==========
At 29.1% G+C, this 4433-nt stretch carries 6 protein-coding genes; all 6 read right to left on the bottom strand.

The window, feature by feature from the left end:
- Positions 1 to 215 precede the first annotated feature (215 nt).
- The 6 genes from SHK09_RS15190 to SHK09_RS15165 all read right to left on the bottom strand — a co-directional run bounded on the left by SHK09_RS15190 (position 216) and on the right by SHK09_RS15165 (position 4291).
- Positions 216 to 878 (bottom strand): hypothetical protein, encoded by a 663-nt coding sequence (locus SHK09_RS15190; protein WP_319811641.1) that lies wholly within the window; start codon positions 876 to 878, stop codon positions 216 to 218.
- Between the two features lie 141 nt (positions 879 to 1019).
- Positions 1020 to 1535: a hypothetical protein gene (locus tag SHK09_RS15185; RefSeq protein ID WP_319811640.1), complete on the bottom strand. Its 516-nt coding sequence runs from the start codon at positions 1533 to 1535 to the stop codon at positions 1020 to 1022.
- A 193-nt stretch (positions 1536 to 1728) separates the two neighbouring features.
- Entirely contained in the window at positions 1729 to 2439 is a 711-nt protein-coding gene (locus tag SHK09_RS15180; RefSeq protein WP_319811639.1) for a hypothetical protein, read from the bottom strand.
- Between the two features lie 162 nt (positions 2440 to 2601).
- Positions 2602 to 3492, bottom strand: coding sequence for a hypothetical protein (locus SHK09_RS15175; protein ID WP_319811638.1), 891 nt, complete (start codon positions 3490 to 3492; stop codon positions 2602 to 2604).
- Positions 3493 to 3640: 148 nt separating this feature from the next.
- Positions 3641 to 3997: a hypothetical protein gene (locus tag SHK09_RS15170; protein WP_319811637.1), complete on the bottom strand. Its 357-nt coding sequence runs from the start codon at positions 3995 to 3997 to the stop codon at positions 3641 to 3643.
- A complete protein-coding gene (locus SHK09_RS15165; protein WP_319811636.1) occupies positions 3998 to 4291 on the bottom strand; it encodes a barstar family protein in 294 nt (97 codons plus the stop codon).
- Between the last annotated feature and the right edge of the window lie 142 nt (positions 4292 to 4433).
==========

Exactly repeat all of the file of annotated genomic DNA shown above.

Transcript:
At 29.1% G+C, this 4433-nt stretch carries 6 protein-coding genes; all 6 read right to left on the bottom strand.

The window, feature by feature from the left end:
- Positions 1 to 215 precede the first annotated feature (215 nt).
- The 6 genes from SHK09_RS15190 to SHK09_RS15165 all read right to left on the bottom strand — a co-directional run bounded on the left by SHK09_RS15190 (position 216) and on the right by SHK09_RS15165 (position 4291).
- Positions 216 to 878 (bottom strand): hypothetical protein, encoded by a 663-nt coding sequence (locus SHK09_RS15190; protein WP_319811641.1) that lies wholly within the window; start codon positions 876 to 878, stop codon positions 216 to 218.
- Between the two features lie 141 nt (positions 879 to 1019).
- Positions 1020 to 1535: a hypothetical protein gene (locus tag SHK09_RS15185; RefSeq protein ID WP_319811640.1), complete on the bottom strand. Its 516-nt coding sequence runs from the start codon at positions 1533 to 1535 to the stop codon at positions 1020 to 1022.
- A 193-nt stretch (positions 1536 to 1728) separates the two neighbouring features.
- Entirely contained in the window at positions 1729 to 2439 is a 711-nt protein-coding gene (locus tag SHK09_RS15180; RefSeq protein WP_319811639.1) for a hypothetical protein, read from the bottom strand.
- Between the two features lie 162 nt (positions 2440 to 2601).
- Positions 2602 to 3492, bottom strand: coding sequence for a hypothetical protein (locus SHK09_RS15175; protein ID WP_319811638.1), 891 nt, complete (start codon positions 3490 to 3492; stop codon positions 2602 to 2604).
- Positions 3493 to 3640: 148 nt separating this feature from the next.
- Positions 3641 to 3997: a hypothetical protein gene (locus tag SHK09_RS15170; protein WP_319811637.1), complete on the bottom strand. Its 357-nt coding sequence runs from the start codon at positions 3995 to 3997 to the stop codon at positions 3641 to 3643.
- A complete protein-coding gene (locus SHK09_RS15165; protein WP_319811636.1) occupies positions 3998 to 4291 on the bottom strand; it encodes a barstar family protein in 294 nt (97 codons plus the stop codon).
- Between the last annotated feature and the right edge of the window lie 142 nt (positions 4292 to 4433).